• Encourage planned vacations to allow employees to recharge. It is critical that employees feel supported in taking time off so that they can avoid burnout and take care of themselves. Time off is critical for positive mental health, and so when discussing absenteeism with employees, it is necessary to address times that the employee can plan to be away from work so that they have a break and the employer can plan to support business operations prior to the absence.
  • Don’t forget to reward good behavior. Feeling appreciated is important for employees. A recent study showed that 76% of millennials would leave a job if they didn’t feel appreciated by their managers or the leaders of a company. However, with high rates of absenteeism, missed days at work or coming in late can sometimes receive more attention than employees who are showing up on time and engaging in productivity in the workplace. Consistency with employees should be tracked and addressed, just in the same way that absenteeism is monitored.
  • Embrace flexibility with scheduling and remote work. Flexible working environments have become essential during the COVID-19 pandemic and the increase in remote teams. More and more employees desire hybrid or flexible scheduling that allows them to complete their work tasks and make room for personal priorities. Remote work, flexible scheduling, and autonomous work structures are considered strong draws for employees looking for benefits at different companies. Also, the rise of online collaboration tools has made flexible and remote work options more feasible. Integrating these tools at your business may help reduce absenteeism for employees over longer periods of time.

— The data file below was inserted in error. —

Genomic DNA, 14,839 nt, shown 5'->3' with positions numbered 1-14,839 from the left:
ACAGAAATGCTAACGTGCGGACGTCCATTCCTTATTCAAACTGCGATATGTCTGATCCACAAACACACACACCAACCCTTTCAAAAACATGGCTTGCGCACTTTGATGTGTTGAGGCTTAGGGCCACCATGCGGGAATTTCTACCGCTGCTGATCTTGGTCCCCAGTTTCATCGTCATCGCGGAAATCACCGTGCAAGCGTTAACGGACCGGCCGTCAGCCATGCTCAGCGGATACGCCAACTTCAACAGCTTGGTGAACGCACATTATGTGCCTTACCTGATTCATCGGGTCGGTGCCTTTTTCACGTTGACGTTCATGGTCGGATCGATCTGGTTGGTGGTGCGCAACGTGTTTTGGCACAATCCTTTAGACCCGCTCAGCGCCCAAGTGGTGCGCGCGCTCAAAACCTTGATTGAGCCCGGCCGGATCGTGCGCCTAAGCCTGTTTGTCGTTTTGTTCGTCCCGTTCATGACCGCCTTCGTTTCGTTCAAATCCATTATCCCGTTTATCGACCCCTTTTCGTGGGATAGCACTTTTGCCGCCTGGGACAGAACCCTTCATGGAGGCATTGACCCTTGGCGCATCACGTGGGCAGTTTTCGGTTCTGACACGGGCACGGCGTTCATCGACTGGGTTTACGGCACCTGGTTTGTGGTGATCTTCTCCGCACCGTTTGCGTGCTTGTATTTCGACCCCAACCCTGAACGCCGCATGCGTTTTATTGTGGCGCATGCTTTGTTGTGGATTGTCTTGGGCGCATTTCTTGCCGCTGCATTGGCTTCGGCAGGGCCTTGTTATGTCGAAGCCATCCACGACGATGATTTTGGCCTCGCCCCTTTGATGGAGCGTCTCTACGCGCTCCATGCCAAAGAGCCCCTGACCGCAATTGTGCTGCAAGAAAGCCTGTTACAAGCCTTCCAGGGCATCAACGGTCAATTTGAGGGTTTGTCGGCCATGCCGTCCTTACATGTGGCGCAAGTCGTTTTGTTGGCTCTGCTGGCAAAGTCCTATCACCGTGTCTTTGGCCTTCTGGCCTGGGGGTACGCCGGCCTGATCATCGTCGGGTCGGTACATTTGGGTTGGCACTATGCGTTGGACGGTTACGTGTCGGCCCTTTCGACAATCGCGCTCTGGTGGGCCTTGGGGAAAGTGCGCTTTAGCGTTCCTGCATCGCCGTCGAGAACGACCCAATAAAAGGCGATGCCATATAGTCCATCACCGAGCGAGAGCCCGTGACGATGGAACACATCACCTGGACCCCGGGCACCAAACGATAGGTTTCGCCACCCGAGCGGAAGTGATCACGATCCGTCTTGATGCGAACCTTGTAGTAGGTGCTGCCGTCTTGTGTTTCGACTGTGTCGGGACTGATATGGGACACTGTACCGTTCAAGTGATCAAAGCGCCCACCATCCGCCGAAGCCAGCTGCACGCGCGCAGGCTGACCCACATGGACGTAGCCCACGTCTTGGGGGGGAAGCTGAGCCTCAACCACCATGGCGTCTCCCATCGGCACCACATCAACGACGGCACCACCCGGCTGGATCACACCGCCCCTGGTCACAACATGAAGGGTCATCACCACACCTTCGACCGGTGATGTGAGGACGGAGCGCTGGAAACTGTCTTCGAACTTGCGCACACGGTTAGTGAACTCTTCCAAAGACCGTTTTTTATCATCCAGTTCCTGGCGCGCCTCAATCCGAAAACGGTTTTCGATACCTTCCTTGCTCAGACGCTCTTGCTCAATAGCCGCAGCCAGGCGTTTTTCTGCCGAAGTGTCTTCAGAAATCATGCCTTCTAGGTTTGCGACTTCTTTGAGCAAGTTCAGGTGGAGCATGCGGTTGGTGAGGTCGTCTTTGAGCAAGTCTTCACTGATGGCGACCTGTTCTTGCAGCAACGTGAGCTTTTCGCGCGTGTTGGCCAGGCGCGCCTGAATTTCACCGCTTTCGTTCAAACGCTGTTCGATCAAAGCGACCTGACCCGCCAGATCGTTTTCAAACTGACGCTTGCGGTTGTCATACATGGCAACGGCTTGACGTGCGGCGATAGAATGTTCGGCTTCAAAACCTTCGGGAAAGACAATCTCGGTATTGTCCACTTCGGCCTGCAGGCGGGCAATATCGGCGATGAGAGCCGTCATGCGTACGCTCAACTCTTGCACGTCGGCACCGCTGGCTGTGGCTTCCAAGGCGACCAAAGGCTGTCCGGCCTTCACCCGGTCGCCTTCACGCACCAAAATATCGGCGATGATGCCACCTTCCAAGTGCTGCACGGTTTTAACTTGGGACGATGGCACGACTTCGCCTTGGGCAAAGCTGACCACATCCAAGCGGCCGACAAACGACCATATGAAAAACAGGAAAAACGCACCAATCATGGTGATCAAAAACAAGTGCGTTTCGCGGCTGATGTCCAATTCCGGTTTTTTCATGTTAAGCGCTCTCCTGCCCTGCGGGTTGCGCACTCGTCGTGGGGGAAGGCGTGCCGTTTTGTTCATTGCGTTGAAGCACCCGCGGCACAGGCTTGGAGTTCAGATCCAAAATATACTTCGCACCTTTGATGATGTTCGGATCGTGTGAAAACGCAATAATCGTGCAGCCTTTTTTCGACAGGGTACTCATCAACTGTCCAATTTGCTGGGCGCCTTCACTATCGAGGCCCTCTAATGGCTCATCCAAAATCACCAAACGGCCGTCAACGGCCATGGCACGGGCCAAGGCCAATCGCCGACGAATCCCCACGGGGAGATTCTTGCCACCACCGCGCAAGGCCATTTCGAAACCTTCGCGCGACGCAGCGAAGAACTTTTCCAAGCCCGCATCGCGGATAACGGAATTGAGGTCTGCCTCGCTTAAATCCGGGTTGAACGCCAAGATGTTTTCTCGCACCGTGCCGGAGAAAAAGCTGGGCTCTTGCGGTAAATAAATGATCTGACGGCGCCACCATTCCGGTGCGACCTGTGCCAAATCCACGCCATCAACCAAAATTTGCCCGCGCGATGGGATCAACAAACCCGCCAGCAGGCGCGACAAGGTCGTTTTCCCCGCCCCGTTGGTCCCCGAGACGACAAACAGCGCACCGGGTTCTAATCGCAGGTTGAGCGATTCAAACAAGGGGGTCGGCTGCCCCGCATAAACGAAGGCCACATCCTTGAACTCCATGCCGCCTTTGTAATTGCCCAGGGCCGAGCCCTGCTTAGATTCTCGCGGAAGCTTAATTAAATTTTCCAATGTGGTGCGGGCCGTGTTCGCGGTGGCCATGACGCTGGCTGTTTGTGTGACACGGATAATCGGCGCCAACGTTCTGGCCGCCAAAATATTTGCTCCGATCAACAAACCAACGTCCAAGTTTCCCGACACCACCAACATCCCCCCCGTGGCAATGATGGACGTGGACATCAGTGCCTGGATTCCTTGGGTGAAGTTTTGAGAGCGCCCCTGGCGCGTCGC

Building retention

Reducing absences in the workplace isn’t something that happens overnight. However, with the right policy for your organization and a system that takes into account procedures, protocols, and rewarding employees for their efforts, you can begin to identify ways to maintain consistency with employees attending work. The first step is understanding why employees miss work. From there, looking at ways that your company can respond to absenteeism while balancing flexibility will provide structure and clarity to your team members.

Absences can’t always be predicted. However, your team can develop strategies ahead of time to position your organization in the best possible way to promote less missed work and overall improved employee engagement.

Next steps

Are you ready to explore absence data at your workplace and develop an absence management system? Does your HR manager or HR team need additional support in managing unplanned absences?

Heartland is ready to help.